Table 1. The serum concentrations of bone morphogenetic protein (BMP)-2, -6, -7 and anti-mullerian hormone (AMH) of 25 infertility patients were measured. The cut off level and the patients’ number of positive or negative for each cytokines were shown
Figure 1.The serum concentrations of bone morphogenetic protein (BMP) -2 and -7 of 25 infertility patients were measured. The distribution of data was shown
Figure 2.The serum concentrations of anti-mullerian hormone (AMH) and FSH of 25 infertility patients were shown. The concentration of serum FSH exhibited negative correlation with AMH concentration (r=-0.41, p=0.02)
Recently, AMH has been demonstrated to play an important role in ovarian function with its inhibitory effect on follicle recruitment, the process by which primordial follicles enter the growing pool of primary follicles . Moreover, serum concentration of AMH is considered an excellent biomarker to estimate ovarian reserve of individuals in practical clinics [1,2]. In addition to AMH, BMP cytokines are known to be important intra-ovarian factors in the regulation of ovarian function . We have reported that BMP-2, -6, -7 contribute to folliculogenesis by inducing FSH receptor and suppressing LH receptor expression in human GC [4,10,14]. Also, in the previous study, we have found that treatment with BMP-2, -6, -7 and -15 (100 ng/ml) significantly increased AMH mRNA expression in human GC [4,5].
In the present study, we investigated whether these BMPs, which have a potential to induce AMH expression, could be a marker for ovarian reserve. Among BMPs, we evaluated BMP-2, 6, and -7 concentrations in the serum of infertile patients. Among 25 infertility patients, serum BMP-2, -6, -7 were detected in 10, 3, 7 patients respectively, while AMH was detected in 24 patients.
As AMH is known to be produced exclusively by GC, serum concentration of AMH might be a good marker [1,2]. We confirmed that the serum concentration of AMH showed negative correlation with that of FSH, which is consistent with previous studies [1,2]. Although in vitro study showed that AMH expression could be induced with BMP stimuli in GC [4,5], the detection rate of BMP-2, -6 and -7 in serum was low, suggesting that comparing to AMH level, intra-ovarian BMP cytokines are not high enough to be reflected to serum level. Also, there was no relationship between serum BMP cytokines and AMH concentration. Since BMP-2, -6 and 7 are also produced in various organs including bone, adrenal gland, kidney, pituitary and pulmonary artery , the origin of these BMP cytokines in serum might not be specific to the ovary.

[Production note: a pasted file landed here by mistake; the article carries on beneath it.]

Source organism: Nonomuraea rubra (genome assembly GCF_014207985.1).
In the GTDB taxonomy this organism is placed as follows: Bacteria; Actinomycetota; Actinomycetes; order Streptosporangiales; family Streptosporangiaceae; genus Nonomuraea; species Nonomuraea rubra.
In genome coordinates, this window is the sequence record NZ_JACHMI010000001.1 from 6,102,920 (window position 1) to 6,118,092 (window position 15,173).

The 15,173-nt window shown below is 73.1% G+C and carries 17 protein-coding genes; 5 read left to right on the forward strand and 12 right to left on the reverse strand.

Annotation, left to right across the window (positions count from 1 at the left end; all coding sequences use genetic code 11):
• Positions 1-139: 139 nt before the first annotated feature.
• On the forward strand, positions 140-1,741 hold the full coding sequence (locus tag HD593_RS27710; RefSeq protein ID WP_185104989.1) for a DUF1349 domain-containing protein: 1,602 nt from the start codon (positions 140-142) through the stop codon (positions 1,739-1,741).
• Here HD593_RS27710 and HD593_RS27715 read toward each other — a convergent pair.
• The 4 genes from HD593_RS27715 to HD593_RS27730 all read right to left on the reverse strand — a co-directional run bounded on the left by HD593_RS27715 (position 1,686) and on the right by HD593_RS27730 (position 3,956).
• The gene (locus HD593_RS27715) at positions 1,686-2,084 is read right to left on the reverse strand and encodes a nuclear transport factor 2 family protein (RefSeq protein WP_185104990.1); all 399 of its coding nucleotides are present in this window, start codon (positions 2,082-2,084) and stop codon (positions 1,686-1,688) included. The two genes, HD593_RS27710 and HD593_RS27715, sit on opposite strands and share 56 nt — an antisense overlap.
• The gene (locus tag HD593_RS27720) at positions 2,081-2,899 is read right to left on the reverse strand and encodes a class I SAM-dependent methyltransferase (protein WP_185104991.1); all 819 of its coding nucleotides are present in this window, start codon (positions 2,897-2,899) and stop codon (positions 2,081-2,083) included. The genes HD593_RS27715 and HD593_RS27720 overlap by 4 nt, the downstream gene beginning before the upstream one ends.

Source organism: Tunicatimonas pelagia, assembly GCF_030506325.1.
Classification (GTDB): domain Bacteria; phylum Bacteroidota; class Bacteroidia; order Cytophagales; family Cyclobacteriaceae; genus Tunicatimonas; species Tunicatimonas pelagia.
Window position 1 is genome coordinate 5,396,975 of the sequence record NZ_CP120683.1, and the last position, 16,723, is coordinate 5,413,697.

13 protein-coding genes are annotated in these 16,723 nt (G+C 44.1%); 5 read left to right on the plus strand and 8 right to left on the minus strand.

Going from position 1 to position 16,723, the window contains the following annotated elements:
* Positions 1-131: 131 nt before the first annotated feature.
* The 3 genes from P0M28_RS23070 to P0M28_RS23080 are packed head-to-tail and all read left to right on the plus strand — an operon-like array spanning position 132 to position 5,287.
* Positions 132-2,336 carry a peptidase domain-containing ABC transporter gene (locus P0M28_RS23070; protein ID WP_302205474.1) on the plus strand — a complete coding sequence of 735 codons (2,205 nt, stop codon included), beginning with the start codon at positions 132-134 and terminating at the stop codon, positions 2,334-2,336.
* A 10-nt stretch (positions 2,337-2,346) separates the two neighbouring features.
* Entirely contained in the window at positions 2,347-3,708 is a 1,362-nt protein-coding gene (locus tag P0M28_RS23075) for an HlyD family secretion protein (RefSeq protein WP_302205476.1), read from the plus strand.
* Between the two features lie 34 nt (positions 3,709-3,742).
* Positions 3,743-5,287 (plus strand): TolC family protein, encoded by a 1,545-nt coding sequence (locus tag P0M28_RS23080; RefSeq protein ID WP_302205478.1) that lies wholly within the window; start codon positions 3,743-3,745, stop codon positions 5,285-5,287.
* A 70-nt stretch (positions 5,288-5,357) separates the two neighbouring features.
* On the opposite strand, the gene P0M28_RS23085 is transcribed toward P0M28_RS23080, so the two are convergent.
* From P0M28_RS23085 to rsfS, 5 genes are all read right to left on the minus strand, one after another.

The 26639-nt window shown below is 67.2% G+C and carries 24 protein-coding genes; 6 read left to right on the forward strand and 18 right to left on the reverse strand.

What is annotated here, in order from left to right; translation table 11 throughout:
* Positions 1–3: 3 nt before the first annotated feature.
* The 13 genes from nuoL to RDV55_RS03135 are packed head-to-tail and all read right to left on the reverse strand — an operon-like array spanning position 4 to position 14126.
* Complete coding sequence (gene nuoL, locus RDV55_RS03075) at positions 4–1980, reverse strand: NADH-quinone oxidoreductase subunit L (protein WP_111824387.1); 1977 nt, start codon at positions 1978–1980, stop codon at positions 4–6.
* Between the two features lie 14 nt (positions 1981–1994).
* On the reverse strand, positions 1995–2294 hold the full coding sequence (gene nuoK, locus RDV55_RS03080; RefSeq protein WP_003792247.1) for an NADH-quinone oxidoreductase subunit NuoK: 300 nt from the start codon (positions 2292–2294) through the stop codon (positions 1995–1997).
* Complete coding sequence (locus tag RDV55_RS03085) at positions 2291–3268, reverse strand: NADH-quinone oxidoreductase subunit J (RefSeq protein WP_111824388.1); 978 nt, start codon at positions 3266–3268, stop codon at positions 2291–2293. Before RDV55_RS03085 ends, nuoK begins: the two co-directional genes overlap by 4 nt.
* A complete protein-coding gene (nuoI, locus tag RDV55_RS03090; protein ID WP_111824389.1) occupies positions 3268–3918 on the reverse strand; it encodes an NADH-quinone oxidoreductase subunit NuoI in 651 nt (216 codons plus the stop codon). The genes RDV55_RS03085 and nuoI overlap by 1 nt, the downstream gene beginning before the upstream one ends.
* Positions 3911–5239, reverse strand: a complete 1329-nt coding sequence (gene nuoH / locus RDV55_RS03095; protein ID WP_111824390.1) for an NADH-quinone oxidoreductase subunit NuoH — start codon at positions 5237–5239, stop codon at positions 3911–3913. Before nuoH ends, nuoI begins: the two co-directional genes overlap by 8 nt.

It is known that serum AMH is a good marker to predict a patient’s ovarian reserve, but this has not been used successfully to predict the chance of achieving pregnancy [15,16]. Gode et al reported that higher levels of mature growth differentiation factor (GDF)-9 protein, a member of BMP cytokine, in the follicular fluid were significantly correlated with oocyte nuclear maturation and embryo quality . There is no study regarding the relevance between clinical outcome and levels of BMP-2, -6, and 7 in follicular fluid. Further study is needed to determine whether BMPs could be good markers to predict clinical outcome.
The authors report no conflicts of interest.
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Emory University School of Medicine
Received: September 10, 2014
Accepted: September 21, 2014
Published: October 03, 2014
This work was supported in part by Health and Labor Sciences Research Grants from the Ministry of Health, Labor and Welfare of Japan, Grant-in-Aid for Scientific Research from the Ministry of Education, Culture, Sports, Science and Technology. We thank Dr. Heather M. Martinez for her helpful discussion and critical reading of the manuscript.
©2014 Yoshino O. This is an open-access article distributed under the terms of the Creative Commons Attribution License, which permits unrestricted use, distribution, and reproduction in any medium, provided the original author and source are credited.
Ogura-Nose S, Yoshino O, Akiyama I, Hirota Y, Hirata T, et al. (2014). Serum concentration of bone morphogenetic proteins (BMPs) is not linked to serum anti-mullerian hormone (AMH) level. Integr Mol Med, 1: DOI: 10.15761/IMM.1000107